I suppose the idea here is that I’m flexible… I can be whoever I need to be for that particular person. But I know what you’re thinking: grow a backbone and don’t settle for anything less than what you want. It’s not as easy for me. I’ve had this concept burned into my brain forever- that if I actually say what I want and fight for it that I will be seen as needy or high maintenance. I worry that if I speak up, I’ll just end up with nothing at all.

I took a big risk coming to New York. I had no job, no apartment, no friends… but I stuck to my guns and have managed to do quite well for myself here. I have new goals all the time and I’m inspired and encouraged by the city and all the wonderful people I’ve met here. I didn’t back down and settle… I went for it.

They say fortune favors the bold. If I was able to risk everything to move myself across the country, surely I can fight for what I want out of a relationship. Even if I risk losing someone I care about in the process. Easy to say, but much harder (for me) to do. Stay tuned.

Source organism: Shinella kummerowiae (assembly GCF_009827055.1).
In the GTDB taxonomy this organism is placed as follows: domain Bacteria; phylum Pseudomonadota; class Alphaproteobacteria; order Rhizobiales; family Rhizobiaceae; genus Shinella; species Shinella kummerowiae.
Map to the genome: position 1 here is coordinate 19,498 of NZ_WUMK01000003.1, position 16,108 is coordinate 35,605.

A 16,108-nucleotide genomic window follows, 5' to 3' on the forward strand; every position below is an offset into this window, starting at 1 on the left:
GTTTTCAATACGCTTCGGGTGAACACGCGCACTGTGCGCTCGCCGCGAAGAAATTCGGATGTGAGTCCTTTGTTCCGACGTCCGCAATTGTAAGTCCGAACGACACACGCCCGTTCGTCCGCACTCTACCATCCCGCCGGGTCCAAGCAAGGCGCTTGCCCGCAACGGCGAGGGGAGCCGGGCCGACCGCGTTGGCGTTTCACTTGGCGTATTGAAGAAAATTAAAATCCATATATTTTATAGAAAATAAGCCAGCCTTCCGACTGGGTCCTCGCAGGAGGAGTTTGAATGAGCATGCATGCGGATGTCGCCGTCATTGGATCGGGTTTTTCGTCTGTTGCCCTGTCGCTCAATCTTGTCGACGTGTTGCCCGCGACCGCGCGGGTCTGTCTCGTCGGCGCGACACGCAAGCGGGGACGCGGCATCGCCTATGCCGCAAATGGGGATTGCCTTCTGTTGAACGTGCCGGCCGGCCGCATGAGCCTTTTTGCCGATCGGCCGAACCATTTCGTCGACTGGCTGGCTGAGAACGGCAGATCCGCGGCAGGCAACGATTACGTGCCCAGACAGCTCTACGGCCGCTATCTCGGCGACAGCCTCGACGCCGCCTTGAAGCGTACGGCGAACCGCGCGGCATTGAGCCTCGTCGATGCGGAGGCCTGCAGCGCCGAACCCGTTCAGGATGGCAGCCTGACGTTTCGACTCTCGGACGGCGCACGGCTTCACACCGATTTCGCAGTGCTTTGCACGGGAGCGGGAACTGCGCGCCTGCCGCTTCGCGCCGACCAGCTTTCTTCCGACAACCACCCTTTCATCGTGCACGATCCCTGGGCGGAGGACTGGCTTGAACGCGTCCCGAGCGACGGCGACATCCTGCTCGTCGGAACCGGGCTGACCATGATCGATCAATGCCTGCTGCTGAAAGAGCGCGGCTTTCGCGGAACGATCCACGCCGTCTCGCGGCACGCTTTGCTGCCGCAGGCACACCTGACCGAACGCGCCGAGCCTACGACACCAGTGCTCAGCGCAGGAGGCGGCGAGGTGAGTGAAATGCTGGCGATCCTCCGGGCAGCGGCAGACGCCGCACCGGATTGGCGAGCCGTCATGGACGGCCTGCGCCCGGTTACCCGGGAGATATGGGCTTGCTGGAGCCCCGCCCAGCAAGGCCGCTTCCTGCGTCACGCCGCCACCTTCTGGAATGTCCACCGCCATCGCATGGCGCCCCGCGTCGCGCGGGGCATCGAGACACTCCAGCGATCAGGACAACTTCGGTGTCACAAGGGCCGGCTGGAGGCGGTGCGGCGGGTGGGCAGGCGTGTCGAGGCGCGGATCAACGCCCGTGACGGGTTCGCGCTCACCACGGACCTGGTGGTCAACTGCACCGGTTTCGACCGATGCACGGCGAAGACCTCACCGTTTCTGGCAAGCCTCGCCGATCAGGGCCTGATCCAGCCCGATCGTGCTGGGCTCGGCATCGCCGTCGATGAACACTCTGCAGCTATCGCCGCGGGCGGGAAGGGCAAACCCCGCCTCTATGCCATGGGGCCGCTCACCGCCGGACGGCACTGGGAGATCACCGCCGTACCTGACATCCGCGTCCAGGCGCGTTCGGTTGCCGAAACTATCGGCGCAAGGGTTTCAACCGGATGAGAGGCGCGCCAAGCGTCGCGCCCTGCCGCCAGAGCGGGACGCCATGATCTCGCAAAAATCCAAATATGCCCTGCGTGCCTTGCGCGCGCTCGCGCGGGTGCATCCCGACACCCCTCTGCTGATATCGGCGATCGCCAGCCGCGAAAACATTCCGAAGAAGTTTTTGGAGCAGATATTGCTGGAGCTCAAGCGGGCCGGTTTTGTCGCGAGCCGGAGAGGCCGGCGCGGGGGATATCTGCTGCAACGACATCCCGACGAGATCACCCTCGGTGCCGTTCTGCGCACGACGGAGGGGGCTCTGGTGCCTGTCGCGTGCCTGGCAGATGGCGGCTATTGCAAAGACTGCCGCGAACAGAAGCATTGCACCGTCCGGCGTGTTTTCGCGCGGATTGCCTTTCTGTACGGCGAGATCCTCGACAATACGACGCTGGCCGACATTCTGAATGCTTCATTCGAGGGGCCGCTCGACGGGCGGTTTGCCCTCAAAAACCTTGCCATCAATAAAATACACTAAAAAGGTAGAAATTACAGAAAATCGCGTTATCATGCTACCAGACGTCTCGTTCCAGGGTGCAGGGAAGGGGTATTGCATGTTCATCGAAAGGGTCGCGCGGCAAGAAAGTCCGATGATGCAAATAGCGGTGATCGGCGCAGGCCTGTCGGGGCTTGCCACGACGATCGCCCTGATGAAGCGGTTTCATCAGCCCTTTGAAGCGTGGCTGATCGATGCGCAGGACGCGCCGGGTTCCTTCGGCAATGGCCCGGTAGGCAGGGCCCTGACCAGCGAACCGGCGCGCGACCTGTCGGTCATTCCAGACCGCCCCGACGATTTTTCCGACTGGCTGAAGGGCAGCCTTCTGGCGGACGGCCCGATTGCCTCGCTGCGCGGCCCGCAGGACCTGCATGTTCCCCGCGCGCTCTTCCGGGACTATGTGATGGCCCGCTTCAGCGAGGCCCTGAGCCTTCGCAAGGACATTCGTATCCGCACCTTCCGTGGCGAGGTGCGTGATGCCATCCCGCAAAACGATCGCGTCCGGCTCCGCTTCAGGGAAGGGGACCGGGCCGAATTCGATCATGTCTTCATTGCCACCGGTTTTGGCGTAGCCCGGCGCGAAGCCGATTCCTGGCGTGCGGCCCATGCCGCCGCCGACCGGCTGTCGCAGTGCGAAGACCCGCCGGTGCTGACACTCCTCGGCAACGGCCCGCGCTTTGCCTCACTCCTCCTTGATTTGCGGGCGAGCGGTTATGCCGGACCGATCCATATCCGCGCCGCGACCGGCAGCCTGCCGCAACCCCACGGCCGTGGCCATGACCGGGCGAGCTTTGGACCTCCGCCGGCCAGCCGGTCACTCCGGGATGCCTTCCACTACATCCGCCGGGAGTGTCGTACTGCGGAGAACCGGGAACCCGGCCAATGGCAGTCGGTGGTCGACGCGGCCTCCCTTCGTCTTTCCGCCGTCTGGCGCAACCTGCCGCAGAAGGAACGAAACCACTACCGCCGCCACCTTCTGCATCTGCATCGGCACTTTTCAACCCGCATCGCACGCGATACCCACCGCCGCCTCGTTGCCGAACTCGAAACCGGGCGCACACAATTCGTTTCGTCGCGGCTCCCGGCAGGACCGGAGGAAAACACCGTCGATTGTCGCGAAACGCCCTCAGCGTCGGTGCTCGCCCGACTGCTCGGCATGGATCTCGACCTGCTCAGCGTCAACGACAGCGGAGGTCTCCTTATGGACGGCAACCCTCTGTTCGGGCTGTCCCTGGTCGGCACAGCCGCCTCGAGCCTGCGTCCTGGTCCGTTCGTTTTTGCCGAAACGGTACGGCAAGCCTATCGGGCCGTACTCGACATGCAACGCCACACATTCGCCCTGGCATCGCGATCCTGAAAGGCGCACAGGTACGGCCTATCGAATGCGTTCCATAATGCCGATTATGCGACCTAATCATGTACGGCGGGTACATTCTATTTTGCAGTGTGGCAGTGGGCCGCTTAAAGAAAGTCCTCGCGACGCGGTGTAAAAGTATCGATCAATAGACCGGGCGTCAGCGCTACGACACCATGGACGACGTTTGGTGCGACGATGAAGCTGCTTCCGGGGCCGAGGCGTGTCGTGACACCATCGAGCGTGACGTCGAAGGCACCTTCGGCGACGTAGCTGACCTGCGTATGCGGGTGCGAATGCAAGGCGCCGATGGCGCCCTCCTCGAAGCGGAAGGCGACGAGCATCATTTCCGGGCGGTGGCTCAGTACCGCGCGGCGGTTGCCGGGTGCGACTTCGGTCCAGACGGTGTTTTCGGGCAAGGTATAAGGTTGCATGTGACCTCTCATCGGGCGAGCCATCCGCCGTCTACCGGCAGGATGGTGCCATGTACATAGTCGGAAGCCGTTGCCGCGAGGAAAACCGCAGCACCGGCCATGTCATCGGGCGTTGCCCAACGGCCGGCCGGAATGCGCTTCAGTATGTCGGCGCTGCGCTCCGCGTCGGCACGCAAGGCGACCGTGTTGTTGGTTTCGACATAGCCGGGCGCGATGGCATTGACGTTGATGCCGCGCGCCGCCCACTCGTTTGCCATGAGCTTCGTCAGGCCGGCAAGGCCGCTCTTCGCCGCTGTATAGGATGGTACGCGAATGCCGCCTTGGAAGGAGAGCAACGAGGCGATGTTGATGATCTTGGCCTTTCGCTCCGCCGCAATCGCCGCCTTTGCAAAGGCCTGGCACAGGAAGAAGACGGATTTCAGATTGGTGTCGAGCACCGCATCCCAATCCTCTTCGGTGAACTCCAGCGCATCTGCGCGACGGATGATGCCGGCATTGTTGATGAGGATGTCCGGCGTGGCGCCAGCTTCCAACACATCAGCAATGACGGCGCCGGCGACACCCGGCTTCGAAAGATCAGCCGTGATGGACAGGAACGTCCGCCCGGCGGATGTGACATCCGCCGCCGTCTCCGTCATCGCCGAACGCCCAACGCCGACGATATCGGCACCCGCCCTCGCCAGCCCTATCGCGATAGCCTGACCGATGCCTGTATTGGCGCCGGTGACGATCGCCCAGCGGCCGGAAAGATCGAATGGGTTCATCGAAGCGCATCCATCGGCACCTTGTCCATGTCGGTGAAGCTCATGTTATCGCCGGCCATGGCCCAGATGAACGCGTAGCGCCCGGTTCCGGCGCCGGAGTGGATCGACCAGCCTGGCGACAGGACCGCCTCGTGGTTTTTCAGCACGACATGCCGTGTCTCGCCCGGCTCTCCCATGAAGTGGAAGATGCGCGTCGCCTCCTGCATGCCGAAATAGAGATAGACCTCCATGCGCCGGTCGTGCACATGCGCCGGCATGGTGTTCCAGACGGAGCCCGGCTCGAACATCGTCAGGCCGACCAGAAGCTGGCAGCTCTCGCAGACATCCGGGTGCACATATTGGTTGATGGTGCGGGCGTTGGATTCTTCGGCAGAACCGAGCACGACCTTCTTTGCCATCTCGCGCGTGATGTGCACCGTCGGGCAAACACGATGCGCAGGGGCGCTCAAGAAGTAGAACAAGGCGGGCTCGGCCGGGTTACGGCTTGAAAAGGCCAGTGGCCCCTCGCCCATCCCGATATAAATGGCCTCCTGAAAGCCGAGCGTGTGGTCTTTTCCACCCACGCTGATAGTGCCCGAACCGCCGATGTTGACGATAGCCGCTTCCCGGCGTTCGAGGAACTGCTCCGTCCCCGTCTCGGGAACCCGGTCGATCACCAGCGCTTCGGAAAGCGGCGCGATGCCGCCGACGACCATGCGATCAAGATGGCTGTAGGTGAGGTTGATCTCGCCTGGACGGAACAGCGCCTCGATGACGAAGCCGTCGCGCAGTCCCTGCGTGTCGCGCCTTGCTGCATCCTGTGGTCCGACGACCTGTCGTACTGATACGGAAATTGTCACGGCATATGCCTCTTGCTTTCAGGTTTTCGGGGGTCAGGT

Blog song title: “Go With the Flow” by Queens of the Stone Age


You may ask yourself, well, how did I get here?

So how did a fantastically successful high school teacher (stop laughing) from Orange County find herself living in suburban Connecticut? Well, I’m glad you asked… oh, you didn’t ask? And you’re still laughing about the “successful teacher” part… that’s not nice.

I gave the quick and dirty in my inaugural post… I’m not going to give every single detail of my life thus far here, but I need to give some appropriate context to my current situation. I guess this could get lengthy… you have been warned.

Since 2005, I have worked for my high school alma mater. I started off as a secretary in the counseling office and worked my way into the classroom, first as a sub and then as a full-fledged teacher. From the time I set foot back on that campus in 2005, I felt I belonged in education. Looking back, I think I was looking for comfort and familiarity after a disastrous post-grad stint in Los Angeles (worked a terrible cubicle media job and kept myself in a painfully dysfunctional relationship).